When I first opened Garage Criticism, I wondered if this wide-ranging critique of twenty-first century popular culture might be vulnerable to the three frequent pitfalls of non-fiction. The most common is overkill. Typically, the first several chapters will be fresh and cogent, but the remainder will only hammer home the points of those initial chapters — rather than extend them — by piling on more case studies and rhetoric.
The second flaw is an absence of rich connection. Essays can be isolated from each other — fine on their own, but with no “the- whole- is- greater-than- the-sum-of- its-parts” effect.
A third, albeit rarer, hazard is that every chapter will hang together until the final one, which might not fit with, and might even be contradictory to, the rest of the work.
Garage Criticism deftly sidesteps these pitfalls. Far from stumbling into them, Babiak ambles through the bewildering territory of the new millennium as a storyteller confident in the power of language – the collection’s unifying force.
As a student and teacher of fiction, he also grasps the importance of structure. Beyond being (roughly) chronologically ordered, these essays connect, overlap, and form an appealing narrative arc. Each one is also about both reading and writing. As they explore the finer details of writing — down to the exact word, and, especially, the construction of compelling sentences — they remind us of why we read.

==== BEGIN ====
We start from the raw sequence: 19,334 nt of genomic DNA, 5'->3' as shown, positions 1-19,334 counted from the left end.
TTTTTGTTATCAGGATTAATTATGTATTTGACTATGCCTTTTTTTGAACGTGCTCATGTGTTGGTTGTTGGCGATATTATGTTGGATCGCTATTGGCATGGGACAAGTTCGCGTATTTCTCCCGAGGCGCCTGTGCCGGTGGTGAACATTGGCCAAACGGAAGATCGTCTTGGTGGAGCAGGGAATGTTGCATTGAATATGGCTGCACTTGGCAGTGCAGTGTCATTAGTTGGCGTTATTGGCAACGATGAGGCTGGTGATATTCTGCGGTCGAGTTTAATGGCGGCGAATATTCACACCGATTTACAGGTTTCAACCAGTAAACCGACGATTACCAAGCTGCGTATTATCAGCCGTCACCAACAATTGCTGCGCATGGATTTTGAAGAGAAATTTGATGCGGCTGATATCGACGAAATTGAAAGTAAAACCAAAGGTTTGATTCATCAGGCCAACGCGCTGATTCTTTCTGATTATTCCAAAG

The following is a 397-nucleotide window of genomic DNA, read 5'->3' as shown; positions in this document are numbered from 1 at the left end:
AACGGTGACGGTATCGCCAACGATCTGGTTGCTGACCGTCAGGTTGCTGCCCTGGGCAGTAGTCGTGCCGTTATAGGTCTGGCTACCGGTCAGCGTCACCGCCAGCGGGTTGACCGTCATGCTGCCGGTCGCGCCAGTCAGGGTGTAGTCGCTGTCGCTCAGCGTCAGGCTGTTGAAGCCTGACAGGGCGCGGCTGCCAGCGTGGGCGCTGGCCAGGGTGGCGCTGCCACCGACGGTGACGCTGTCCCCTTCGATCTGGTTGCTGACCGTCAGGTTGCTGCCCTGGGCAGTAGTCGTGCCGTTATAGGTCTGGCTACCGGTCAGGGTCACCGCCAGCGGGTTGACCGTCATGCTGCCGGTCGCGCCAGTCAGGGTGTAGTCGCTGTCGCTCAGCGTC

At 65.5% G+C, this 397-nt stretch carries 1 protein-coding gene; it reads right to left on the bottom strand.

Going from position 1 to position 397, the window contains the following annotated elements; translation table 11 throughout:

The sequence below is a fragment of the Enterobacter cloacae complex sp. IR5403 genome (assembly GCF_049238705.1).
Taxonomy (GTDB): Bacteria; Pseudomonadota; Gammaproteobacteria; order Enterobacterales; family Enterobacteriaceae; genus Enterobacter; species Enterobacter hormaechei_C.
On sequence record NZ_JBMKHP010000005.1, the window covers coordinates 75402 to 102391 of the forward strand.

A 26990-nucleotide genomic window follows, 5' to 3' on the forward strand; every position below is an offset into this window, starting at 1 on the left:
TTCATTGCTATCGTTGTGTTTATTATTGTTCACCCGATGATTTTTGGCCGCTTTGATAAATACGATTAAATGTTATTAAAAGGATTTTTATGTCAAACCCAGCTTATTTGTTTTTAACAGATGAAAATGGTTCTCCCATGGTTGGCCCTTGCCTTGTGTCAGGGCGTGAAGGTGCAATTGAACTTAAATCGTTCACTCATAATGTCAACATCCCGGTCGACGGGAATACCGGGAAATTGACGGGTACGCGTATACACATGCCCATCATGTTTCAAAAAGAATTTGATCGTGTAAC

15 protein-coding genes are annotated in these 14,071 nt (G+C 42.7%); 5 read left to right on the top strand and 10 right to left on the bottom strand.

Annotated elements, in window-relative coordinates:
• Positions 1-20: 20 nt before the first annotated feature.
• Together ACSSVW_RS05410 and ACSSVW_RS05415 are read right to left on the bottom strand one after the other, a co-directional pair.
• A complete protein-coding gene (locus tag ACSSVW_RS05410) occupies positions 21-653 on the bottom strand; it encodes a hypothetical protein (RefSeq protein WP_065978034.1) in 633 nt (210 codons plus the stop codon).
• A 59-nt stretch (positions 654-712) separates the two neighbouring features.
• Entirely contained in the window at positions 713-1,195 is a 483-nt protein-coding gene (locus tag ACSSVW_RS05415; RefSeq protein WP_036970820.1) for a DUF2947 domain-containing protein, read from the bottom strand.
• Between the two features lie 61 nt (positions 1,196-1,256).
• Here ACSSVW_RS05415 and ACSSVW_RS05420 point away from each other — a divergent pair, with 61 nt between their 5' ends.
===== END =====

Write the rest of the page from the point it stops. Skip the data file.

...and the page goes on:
Babiak sometimes gives short shrift to the role his day job plays in his successful writing, likening teacher of literature at Vancouver’s Langara College to a museum night watchman or a library book shelver: “it’s rewarding in an intangible way and it’s always more pedestrian than provocative.” (p. 175).
As my longtime job has been teaching literature (mostly Canadian) at a university and, as I have held positions that are slight variants on the two to which he compares teaching, I feel compelled to respond. Yes, all three are in service of a greater public good and do not result in an immediate, tangible product — in the way that my father’s hobby of woodworking, for example, did.